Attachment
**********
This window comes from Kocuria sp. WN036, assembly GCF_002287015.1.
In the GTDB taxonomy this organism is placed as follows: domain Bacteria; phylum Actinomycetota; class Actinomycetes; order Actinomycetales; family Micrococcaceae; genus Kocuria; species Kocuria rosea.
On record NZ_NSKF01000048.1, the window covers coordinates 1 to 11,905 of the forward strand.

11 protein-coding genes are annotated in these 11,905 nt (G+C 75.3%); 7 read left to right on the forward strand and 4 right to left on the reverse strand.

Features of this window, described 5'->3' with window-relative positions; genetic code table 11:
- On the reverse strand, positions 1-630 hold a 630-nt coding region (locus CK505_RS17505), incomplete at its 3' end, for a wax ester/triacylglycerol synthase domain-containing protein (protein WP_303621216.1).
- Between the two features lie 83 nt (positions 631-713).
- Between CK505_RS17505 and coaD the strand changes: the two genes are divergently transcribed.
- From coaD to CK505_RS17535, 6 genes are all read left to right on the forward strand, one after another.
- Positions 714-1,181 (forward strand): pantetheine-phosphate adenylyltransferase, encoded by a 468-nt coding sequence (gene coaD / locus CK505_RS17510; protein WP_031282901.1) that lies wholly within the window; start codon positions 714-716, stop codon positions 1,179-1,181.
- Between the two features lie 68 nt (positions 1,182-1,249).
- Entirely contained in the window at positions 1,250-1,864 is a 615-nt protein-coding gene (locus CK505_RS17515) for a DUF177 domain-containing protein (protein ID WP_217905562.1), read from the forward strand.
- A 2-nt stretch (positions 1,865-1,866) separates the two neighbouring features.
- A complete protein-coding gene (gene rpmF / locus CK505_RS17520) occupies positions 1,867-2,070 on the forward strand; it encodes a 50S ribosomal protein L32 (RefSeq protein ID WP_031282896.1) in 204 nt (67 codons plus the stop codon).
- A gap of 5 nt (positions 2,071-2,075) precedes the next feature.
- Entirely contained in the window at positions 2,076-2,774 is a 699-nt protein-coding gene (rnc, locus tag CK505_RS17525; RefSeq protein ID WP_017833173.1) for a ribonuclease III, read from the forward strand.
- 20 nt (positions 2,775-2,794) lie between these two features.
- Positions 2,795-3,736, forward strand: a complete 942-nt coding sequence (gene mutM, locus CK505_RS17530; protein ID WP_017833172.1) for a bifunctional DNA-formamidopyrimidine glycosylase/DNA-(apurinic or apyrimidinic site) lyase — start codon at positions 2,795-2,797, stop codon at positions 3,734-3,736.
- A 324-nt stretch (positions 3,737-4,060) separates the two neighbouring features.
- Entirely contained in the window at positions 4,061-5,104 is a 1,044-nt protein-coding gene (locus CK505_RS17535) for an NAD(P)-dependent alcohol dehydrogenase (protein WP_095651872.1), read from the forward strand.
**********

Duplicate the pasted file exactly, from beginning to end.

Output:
This window comes from Kocuria sp. WN036, assembly GCF_002287015.1.
In the GTDB taxonomy this organism is placed as follows: domain Bacteria; phylum Actinomycetota; class Actinomycetes; order Actinomycetales; family Micrococcaceae; genus Kocuria; species Kocuria rosea.
On record NZ_NSKF01000048.1, the window covers coordinates 1 to 11,905 of the forward strand.

11 protein-coding genes are annotated in these 11,905 nt (G+C 75.3%); 7 read left to right on the forward strand and 4 right to left on the reverse strand.

Features of this window, described 5'->3' with window-relative positions; genetic code table 11:
- On the reverse strand, positions 1-630 hold a 630-nt coding region (locus CK505_RS17505), incomplete at its 3' end, for a wax ester/triacylglycerol synthase domain-containing protein (protein WP_303621216.1).
- Between the two features lie 83 nt (positions 631-713).
- Between CK505_RS17505 and coaD the strand changes: the two genes are divergently transcribed.
- From coaD to CK505_RS17535, 6 genes are all read left to right on the forward strand, one after another.
- Positions 714-1,181 (forward strand): pantetheine-phosphate adenylyltransferase, encoded by a 468-nt coding sequence (gene coaD / locus CK505_RS17510; protein WP_031282901.1) that lies wholly within the window; start codon positions 714-716, stop codon positions 1,179-1,181.
- Between the two features lie 68 nt (positions 1,182-1,249).
- Entirely contained in the window at positions 1,250-1,864 is a 615-nt protein-coding gene (locus CK505_RS17515) for a DUF177 domain-containing protein (protein ID WP_217905562.1), read from the forward strand.
- A 2-nt stretch (positions 1,865-1,866) separates the two neighbouring features.
- A complete protein-coding gene (gene rpmF / locus CK505_RS17520) occupies positions 1,867-2,070 on the forward strand; it encodes a 50S ribosomal protein L32 (RefSeq protein ID WP_031282896.1) in 204 nt (67 codons plus the stop codon).
- A gap of 5 nt (positions 2,071-2,075) precedes the next feature.
- Entirely contained in the window at positions 2,076-2,774 is a 699-nt protein-coding gene (rnc, locus tag CK505_RS17525; RefSeq protein ID WP_017833173.1) for a ribonuclease III, read from the forward strand.
- 20 nt (positions 2,775-2,794) lie between these two features.
- Positions 2,795-3,736, forward strand: a complete 942-nt coding sequence (gene mutM, locus CK505_RS17530; protein ID WP_017833172.1) for a bifunctional DNA-formamidopyrimidine glycosylase/DNA-(apurinic or apyrimidinic site) lyase — start codon at positions 2,795-2,797, stop codon at positions 3,734-3,736.
- A 324-nt stretch (positions 3,737-4,060) separates the two neighbouring features.
- Entirely contained in the window at positions 4,061-5,104 is a 1,044-nt protein-coding gene (locus CK505_RS17535) for an NAD(P)-dependent alcohol dehydrogenase (protein WP_095651872.1), read from the forward strand.